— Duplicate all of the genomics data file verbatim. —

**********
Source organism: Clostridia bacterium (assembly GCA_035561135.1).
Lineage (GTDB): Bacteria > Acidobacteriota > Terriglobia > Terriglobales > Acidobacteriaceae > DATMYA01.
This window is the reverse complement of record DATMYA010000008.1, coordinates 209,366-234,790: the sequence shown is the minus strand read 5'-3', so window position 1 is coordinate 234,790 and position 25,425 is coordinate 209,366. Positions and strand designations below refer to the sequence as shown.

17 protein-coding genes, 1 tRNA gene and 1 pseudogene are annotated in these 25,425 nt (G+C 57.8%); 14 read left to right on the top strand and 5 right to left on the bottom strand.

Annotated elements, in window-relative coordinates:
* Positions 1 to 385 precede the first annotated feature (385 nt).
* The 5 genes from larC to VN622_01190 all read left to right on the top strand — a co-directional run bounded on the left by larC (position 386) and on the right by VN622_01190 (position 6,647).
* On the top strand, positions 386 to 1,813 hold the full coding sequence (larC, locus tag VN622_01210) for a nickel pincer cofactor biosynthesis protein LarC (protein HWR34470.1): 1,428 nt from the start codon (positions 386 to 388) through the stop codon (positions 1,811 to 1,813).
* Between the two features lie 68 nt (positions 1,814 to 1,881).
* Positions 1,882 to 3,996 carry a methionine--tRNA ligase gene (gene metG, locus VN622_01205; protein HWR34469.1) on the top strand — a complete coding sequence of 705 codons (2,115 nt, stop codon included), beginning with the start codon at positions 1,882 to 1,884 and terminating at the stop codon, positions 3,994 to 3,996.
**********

Source organism: Clostridia bacterium (assembly GCA_035561135.1).
Lineage (GTDB): Bacteria > Acidobacteriota > Terriglobia > Terriglobales > Acidobacteriaceae > DATMYA01.
This window is the reverse complement of record DATMYA010000008.1, coordinates 209,366-234,790: the sequence shown is the minus strand read 5'-3', so window position 1 is coordinate 234,790 and position 25,425 is coordinate 209,366. Positions and strand designations below refer to the sequence as shown.

17 protein-coding genes, 1 tRNA gene and 1 pseudogene are annotated in these 25,425 nt (G+C 57.8%); 14 read left to right on the top strand and 5 right to left on the bottom strand.

Annotated elements, in window-relative coordinates:
* Positions 1 to 385 precede the first annotated feature (385 nt).
* The 5 genes from larC to VN622_01190 all read left to right on the top strand — a co-directional run bounded on the left by larC (position 386) and on the right by VN622_01190 (position 6,647).
* On the top strand, positions 386 to 1,813 hold the full coding sequence (larC, locus tag VN622_01210) for a nickel pincer cofactor biosynthesis protein LarC (protein HWR34470.1): 1,428 nt from the start codon (positions 386 to 388) through the stop codon (positions 1,811 to 1,813).
* Between the two features lie 68 nt (positions 1,814 to 1,881).
* Positions 1,882 to 3,996 carry a methionine--tRNA ligase gene (gene metG, locus VN622_01205; protein HWR34469.1) on the top strand — a complete coding sequence of 705 codons (2,115 nt, stop codon included), beginning with the start codon at positions 1,882 to 1,884 and terminating at the stop codon, positions 3,994 to 3,996.